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    In the continuation of our lengthy time spent with Quentin Tarantino and the cast of THE HATEFUL EIGHT (see part one here), the Oscar-winning writer/director and FANGORIA reader comments on his eighth movie’s horror references and collaborating with legendary composer Ennio Morricone. Meanwhile, his eclectic cast chimes in on the overall HATEFUL experience. The “Western mystery” opens in a special “Roadshow” engagement on December 25 in glorious 70mm film in 100 theaters across North America (see details here).

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  • Stream to Scream: “PROXY”

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    If there’s anything that can definitively be said about a horror film like PROXY, it would be that the film is not for everyone. For those who appreciate more scare-based, supernatural outings, PROXY is not the film for you, and will likely test your threshold for transgressive content. On the flip side of the coin, those whose horror obsession filters down to chasing the dragon that is shocking content, PROXY might be a bit too far into the contemplative, artistic side for those merely expecting bloody viscera. However, for those whom PROXY does latch its claws onto, the film is a mesmerizing, poetic experience that few films can rival, provoking ideological thoughts and a jaw-dropping narrative that you otherwise might not find in even the majority of independent fright fare.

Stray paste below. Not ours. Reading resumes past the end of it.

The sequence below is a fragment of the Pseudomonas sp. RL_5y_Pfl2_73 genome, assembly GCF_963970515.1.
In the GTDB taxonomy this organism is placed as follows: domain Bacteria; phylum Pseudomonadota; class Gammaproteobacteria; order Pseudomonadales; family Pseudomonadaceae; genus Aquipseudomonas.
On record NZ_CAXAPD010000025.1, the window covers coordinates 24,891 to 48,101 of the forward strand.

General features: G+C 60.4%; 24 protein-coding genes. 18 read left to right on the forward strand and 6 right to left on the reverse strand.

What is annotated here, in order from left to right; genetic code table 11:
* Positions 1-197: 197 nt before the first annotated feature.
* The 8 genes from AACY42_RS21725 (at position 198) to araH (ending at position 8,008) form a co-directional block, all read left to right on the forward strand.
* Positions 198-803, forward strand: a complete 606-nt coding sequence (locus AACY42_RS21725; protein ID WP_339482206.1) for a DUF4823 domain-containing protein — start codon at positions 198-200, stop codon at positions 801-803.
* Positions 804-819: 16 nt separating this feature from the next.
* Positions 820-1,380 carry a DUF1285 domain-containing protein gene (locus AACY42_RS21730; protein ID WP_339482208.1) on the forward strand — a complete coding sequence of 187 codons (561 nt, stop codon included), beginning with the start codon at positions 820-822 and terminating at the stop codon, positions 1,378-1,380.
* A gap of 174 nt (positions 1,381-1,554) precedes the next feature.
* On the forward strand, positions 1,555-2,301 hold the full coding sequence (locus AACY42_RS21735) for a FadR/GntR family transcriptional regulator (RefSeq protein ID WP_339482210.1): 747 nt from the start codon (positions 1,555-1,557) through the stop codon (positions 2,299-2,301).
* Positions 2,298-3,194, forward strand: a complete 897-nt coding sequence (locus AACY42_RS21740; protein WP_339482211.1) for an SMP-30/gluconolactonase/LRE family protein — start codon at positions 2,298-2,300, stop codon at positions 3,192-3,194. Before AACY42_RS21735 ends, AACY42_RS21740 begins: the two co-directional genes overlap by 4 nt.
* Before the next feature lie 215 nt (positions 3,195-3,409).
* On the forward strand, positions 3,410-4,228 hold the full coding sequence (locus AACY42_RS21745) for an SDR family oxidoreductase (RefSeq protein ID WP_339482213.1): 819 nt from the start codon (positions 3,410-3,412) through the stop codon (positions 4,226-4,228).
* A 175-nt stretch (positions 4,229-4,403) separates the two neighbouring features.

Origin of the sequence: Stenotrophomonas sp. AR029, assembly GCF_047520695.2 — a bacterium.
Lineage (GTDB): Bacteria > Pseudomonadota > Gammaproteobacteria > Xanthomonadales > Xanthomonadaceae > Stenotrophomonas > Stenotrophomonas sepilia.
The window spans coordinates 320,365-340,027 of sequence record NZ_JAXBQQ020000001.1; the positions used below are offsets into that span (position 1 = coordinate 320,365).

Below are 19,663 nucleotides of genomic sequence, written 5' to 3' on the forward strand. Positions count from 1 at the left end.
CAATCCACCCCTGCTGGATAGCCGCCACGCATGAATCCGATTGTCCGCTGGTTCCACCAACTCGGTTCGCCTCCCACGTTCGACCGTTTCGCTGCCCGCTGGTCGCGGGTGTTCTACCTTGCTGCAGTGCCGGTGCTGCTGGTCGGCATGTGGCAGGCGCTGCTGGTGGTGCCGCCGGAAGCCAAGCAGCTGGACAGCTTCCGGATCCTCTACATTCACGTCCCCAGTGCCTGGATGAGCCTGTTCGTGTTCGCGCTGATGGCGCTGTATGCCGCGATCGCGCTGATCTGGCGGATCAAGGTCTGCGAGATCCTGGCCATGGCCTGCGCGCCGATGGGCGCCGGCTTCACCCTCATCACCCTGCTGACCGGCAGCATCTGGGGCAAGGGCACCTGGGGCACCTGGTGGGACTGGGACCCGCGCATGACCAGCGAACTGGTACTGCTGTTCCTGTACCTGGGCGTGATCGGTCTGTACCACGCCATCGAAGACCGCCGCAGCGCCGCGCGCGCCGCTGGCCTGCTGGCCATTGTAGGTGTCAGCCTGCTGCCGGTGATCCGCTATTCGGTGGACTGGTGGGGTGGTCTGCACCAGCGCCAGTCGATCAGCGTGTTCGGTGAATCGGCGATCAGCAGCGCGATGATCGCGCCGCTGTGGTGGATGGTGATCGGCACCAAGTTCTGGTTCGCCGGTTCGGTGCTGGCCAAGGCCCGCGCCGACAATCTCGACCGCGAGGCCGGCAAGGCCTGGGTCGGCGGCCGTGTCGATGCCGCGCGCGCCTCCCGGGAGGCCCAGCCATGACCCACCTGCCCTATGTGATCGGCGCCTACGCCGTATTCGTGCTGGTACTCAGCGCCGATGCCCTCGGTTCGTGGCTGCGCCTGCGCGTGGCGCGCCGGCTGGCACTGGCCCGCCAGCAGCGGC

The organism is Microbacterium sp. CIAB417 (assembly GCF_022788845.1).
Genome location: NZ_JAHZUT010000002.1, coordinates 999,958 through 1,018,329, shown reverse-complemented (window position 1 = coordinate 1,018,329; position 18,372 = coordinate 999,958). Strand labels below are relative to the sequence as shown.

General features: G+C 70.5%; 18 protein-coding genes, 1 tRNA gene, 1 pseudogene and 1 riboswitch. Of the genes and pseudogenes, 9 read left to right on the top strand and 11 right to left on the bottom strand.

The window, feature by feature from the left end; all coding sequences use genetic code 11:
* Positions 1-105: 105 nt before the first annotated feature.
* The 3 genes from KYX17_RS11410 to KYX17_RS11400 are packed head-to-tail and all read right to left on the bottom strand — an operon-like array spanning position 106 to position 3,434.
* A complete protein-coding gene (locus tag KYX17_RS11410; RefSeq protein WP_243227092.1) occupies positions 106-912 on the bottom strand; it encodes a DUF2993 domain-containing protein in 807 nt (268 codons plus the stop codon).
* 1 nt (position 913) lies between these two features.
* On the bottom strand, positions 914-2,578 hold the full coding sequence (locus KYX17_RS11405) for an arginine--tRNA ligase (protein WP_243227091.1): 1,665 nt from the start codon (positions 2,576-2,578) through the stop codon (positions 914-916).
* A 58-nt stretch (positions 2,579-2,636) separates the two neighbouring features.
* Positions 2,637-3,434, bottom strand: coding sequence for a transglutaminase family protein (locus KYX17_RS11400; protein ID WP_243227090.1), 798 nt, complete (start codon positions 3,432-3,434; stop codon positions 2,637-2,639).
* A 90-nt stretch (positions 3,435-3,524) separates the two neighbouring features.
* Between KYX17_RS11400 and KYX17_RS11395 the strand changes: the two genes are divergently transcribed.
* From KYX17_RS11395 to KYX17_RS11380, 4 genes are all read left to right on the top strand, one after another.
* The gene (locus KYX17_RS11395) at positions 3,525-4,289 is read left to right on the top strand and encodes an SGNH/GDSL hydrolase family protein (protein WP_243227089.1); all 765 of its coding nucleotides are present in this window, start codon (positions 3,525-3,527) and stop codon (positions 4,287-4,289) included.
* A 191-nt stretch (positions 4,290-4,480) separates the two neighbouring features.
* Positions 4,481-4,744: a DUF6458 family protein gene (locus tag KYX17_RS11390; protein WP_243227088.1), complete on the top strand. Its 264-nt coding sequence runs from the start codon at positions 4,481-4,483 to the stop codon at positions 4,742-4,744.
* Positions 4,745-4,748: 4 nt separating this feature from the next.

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  • “THE BRAIN THAT WOULDN’T DIE” (Blu-ray Review)

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    For cult-minded fright fanatics, there will always be an unironic spot in our hearts for old, bonkers sci-fi horrors of the ‘50s and ‘60s. Often amalgamations between psychological thrillers and creature features, these films preyed upon the fears of progressive science as a breeding ground for deviancy and god complexes with frequently insane results. Luckily for those who adore these strange cinematic time capsules, one of the craziest and surprisingly well-crafted entries from this era has made its way to the high definition world courtesy of Scream Factory: THE BRAIN THAT WOULDN’T DIE!

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  • FANGO Flashback: “BUBBA HO-TEP”

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    One of the most common complaints this writer hears from hardcore horrorheads is that contemporary scare fare lacks the heart of their predecessors. While there’s always been mean, merciless horror throughout the years, especially those caught in the crossfire of the slasher booms, there is a fair amount of truth to that sentiment. Though that doesn’t mean there aren’t impressively crafted or genuinely terrifying horror offerings nowadays, the organic sense of adventure, character and justice is much less common these days as opposed to the fright films of the ‘80s and ‘90s. Yet perhaps that makes modern horror with that old school heart and soul much more valuable to die-hard fans, which in turn crafts a specific legacy from which a film can gain a second life.

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  • The Year in Horror, 2015: Michael Gingold’s Top 10 Movies

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    There’s a certain chorus of hardcore fandom that says good horror isn’t being made anymore, but the evidence strongly contradicts that statement. You have to search the independent scene—sometimes, you have to look hard—but there’s been a great, diverse selection of fright films out there over the last 12 months.